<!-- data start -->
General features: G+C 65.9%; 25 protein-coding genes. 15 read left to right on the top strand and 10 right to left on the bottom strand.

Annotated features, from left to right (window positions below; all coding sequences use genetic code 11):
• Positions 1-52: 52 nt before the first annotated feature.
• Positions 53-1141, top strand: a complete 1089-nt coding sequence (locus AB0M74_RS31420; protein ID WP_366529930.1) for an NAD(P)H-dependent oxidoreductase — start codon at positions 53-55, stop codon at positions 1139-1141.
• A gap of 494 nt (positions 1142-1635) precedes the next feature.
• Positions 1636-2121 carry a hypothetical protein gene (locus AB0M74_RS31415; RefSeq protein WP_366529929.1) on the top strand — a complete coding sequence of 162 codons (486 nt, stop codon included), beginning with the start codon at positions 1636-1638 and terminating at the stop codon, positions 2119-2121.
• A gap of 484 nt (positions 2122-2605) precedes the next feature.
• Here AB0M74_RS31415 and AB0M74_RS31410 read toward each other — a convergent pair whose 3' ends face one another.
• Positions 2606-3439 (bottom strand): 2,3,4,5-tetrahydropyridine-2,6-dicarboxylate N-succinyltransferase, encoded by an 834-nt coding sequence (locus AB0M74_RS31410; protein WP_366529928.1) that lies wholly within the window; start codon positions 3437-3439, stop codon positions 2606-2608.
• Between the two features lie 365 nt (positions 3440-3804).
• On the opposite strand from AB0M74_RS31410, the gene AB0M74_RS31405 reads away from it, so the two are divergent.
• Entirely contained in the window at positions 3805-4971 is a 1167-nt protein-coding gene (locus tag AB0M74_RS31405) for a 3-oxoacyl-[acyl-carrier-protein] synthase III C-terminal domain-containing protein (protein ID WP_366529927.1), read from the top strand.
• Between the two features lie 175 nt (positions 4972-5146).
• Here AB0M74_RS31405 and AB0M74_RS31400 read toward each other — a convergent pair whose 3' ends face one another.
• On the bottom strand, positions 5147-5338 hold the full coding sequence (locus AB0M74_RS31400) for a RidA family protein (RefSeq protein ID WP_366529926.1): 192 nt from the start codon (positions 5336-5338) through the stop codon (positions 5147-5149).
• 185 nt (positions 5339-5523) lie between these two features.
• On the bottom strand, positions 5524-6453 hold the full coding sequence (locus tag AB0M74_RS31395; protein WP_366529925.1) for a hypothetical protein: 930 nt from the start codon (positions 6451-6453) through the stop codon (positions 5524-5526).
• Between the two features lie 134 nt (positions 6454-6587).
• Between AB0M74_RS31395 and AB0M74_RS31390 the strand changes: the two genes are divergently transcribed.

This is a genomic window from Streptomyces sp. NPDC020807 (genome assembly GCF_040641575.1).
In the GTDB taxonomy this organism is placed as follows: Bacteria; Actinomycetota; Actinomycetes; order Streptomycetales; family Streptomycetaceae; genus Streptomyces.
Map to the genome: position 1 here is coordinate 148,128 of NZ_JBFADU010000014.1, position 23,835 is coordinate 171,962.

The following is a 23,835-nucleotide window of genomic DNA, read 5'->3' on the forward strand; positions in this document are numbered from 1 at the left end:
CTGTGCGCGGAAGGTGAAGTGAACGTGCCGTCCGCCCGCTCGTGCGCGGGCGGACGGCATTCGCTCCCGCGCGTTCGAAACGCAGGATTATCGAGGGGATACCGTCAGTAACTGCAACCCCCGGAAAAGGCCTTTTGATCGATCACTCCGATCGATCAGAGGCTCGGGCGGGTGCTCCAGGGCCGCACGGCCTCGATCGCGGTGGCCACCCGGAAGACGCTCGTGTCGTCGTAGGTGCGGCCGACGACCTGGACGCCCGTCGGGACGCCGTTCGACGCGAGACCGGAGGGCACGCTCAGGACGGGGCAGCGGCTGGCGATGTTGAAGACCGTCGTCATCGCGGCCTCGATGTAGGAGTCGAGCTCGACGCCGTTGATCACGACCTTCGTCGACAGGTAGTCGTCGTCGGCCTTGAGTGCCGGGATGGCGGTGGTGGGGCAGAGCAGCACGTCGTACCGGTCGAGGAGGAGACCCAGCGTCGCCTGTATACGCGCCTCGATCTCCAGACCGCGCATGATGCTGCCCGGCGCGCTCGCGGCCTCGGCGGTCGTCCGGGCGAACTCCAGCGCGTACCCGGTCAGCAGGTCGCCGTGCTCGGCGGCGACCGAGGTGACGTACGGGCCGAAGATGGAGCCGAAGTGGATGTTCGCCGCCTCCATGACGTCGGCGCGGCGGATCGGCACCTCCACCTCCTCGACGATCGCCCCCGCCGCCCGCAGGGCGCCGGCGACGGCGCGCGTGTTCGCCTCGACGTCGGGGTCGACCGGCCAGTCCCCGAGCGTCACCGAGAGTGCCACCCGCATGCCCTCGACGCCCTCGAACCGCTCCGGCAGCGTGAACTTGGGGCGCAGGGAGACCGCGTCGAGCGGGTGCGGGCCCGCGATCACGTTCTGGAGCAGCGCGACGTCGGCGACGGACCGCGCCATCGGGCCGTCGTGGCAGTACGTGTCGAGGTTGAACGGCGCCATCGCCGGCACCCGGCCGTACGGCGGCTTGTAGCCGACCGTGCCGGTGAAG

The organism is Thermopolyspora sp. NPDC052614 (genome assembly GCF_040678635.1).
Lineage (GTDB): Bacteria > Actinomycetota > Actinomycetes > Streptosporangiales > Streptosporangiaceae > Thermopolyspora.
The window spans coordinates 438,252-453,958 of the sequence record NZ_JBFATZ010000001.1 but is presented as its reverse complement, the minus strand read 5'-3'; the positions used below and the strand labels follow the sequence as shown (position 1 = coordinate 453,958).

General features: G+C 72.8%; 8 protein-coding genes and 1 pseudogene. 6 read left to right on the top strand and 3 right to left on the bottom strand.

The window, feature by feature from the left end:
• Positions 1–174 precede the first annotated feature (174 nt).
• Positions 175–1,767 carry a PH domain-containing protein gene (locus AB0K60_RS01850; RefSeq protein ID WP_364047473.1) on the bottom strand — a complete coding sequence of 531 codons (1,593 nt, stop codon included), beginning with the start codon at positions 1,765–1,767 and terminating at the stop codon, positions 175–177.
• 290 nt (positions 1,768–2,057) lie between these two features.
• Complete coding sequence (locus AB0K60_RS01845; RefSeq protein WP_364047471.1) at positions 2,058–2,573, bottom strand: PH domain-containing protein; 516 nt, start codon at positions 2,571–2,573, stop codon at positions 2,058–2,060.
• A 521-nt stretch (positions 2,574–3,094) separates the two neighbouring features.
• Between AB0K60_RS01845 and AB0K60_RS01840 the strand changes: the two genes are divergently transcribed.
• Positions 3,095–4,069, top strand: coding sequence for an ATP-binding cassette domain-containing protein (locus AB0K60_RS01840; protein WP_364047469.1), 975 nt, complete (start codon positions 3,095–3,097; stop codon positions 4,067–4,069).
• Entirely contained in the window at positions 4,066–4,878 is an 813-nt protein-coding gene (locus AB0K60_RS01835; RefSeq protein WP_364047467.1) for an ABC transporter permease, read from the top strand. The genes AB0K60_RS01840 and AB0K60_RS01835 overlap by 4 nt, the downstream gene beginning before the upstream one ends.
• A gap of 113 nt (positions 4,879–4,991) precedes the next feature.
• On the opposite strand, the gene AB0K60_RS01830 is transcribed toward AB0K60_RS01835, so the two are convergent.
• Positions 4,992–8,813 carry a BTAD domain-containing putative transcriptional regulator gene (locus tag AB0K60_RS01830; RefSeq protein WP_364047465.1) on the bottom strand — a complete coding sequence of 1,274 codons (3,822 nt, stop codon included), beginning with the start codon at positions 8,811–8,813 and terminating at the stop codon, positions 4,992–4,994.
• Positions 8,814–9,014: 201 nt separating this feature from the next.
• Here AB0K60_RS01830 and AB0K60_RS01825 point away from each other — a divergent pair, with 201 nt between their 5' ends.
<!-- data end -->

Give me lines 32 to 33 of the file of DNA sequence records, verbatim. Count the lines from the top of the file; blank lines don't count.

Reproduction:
• 290 nt (positions 1,768–2,057) lie between these two features.
• Complete coding sequence (locus AB0K60_RS01845; RefSeq protein WP_364047471.1) at positions 2,058–2,573, bottom strand: PH domain-containing protein; 516 nt, start codon at positions 2,571–2,573, stop codon at positions 2,058–2,060.